Firstly, I think that the Designer calls the constructor of your user
control when the designer displays the control. So, if you have any
errors in your constructor, then the designer will rip the control off
your form. In a way, the designer is like a moody teenager. It just
throws its hands in the air and says 'stuff this' !

I found that my designer settled right down when I did these things:
(1) Ensured that there is error handling in every user controls
constructor
(2) Put the user controls into their own project
(3) If I was going to change the user controls:
(a) Close any form that has the user controls on it
(b) Change the user controls in their own project
(c) Compile the user controls project
(d) Re-open any forms that have the user controls on them

Oh, one other thing I have found - changing from debug to release mode
(or vice versa) whilst you have a form open that contains user controls
..... has caused me problems as well.

Hope this Helps
Bill

Nov 17 '05 #4

P: n/a
Jason,

"Jason Winters" <jw******@comcast.net> schreef in bericht
news:z4********************@comcast.com...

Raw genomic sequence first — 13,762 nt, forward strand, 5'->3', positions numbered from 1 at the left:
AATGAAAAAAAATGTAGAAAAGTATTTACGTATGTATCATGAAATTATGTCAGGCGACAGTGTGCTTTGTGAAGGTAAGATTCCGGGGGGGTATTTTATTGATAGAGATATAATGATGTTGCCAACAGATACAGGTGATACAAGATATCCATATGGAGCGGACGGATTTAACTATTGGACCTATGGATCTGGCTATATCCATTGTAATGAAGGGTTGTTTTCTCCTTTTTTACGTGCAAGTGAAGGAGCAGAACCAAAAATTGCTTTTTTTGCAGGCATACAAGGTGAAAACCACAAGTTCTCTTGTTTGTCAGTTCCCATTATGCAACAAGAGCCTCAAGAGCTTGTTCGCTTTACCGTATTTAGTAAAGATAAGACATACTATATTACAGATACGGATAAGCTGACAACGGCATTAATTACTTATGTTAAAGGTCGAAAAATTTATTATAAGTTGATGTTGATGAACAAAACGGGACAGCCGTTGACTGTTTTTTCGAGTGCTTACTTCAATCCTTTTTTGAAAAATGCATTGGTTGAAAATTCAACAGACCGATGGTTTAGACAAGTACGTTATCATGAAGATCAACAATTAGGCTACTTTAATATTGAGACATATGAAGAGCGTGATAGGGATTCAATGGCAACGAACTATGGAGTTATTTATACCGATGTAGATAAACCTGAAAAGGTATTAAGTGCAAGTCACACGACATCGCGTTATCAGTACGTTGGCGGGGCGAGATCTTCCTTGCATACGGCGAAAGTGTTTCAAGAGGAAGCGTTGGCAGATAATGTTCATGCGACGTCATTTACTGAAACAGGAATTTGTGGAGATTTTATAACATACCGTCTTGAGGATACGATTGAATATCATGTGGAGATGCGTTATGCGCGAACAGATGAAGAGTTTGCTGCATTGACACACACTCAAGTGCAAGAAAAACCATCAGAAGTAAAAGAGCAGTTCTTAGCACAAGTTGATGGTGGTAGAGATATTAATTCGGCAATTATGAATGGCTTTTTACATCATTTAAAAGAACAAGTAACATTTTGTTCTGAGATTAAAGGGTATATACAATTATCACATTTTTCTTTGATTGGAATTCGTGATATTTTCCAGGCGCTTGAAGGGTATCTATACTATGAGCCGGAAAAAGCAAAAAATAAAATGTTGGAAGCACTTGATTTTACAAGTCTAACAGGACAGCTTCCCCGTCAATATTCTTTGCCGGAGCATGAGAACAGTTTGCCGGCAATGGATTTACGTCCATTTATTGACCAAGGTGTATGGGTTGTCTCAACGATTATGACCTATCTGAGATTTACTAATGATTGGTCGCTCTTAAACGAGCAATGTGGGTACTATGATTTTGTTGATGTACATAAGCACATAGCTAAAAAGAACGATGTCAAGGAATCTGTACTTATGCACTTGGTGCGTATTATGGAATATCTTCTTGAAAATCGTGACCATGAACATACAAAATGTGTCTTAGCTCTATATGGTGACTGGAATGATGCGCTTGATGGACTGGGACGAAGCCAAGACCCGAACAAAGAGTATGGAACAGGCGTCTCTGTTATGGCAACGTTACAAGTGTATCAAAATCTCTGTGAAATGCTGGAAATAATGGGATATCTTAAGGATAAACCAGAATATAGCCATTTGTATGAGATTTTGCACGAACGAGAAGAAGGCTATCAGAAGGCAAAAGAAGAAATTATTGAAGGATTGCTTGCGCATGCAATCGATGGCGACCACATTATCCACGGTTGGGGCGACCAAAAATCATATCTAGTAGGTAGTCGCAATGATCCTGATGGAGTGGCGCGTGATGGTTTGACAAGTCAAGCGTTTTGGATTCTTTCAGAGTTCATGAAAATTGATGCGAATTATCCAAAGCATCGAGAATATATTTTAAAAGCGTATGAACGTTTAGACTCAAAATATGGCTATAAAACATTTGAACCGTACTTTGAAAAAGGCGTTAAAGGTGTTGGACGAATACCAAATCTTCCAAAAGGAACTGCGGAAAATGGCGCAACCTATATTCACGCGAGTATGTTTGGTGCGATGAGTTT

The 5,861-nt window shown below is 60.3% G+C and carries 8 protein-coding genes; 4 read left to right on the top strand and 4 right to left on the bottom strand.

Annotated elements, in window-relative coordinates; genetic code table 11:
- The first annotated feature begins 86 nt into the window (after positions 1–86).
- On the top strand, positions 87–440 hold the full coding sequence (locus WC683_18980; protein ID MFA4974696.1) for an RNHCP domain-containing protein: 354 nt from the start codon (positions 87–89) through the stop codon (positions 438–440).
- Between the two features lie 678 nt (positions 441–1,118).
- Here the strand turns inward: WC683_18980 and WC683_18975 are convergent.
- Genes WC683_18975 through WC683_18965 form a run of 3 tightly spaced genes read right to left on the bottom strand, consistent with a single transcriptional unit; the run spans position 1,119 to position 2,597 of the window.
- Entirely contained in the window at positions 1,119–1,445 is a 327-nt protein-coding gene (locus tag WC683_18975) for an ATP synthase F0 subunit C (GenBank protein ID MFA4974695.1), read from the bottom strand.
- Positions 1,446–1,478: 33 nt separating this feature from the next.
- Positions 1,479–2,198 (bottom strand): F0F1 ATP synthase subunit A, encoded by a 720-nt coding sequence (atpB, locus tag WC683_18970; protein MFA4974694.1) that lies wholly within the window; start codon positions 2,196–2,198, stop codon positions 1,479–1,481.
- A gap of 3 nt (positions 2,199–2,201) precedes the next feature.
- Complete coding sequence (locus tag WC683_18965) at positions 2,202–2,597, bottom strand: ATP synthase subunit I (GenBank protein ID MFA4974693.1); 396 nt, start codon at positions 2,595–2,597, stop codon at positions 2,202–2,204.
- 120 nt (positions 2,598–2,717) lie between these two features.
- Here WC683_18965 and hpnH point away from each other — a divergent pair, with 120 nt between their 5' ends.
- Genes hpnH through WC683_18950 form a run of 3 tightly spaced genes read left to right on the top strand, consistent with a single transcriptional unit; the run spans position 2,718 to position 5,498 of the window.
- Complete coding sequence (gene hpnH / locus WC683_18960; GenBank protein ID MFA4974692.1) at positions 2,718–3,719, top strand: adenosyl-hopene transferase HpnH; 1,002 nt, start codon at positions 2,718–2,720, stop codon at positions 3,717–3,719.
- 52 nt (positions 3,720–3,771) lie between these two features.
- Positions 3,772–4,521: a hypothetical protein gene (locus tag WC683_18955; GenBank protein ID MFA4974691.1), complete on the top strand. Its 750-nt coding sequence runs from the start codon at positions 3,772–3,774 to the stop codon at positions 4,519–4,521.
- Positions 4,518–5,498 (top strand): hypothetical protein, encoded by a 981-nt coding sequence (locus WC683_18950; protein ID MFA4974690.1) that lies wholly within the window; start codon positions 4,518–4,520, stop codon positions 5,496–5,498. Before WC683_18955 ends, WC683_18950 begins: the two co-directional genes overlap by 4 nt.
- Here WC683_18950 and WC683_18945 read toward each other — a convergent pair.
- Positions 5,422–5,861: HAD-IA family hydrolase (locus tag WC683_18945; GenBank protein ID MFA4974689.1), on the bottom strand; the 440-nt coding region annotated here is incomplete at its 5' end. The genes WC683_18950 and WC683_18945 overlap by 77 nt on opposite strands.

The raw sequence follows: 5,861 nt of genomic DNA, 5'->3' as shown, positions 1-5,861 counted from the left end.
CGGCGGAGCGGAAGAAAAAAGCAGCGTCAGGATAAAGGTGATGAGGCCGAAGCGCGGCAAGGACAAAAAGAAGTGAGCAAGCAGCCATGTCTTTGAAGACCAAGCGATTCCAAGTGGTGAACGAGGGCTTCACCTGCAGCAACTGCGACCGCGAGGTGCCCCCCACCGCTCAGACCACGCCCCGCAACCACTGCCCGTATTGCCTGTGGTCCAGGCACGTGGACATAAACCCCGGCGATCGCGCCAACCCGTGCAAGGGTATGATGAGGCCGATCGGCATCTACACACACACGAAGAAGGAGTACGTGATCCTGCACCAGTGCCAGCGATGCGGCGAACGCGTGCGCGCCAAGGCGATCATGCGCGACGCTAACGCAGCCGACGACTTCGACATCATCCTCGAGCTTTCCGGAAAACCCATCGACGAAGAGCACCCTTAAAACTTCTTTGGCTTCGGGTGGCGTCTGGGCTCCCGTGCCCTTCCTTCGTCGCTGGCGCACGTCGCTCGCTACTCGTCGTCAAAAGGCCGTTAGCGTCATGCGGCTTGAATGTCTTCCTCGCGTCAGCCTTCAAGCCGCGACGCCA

[...]

There is one question: Where does the control disappear?

When you are designing the form, or at run time?

TT.
Nov 17 '05 #5

P: n/a
Another thing I wouldn't do is making that 'index' static. I see no reason
for that.

TT

"Jason Winters" <jw******@comcast.net> schreef in bericht
news:z4********************@comcast.com...
using System;

using System.Collections;

using System.ComponentModel;

using System.Drawing;

using System.Data;

using System.Windows.Forms;

namespace Biller

{

/// <summary>

/// Summary description for StoreSelector.

/// </summary>

public class StoreSelector : System.Windows.Forms.UserControl

{

private static int index;

public System.Windows.Forms.ComboBox comboBox1;

/// <summary>

/// Required designer variable.

/// </summary>

private System.ComponentModel.Container components = null;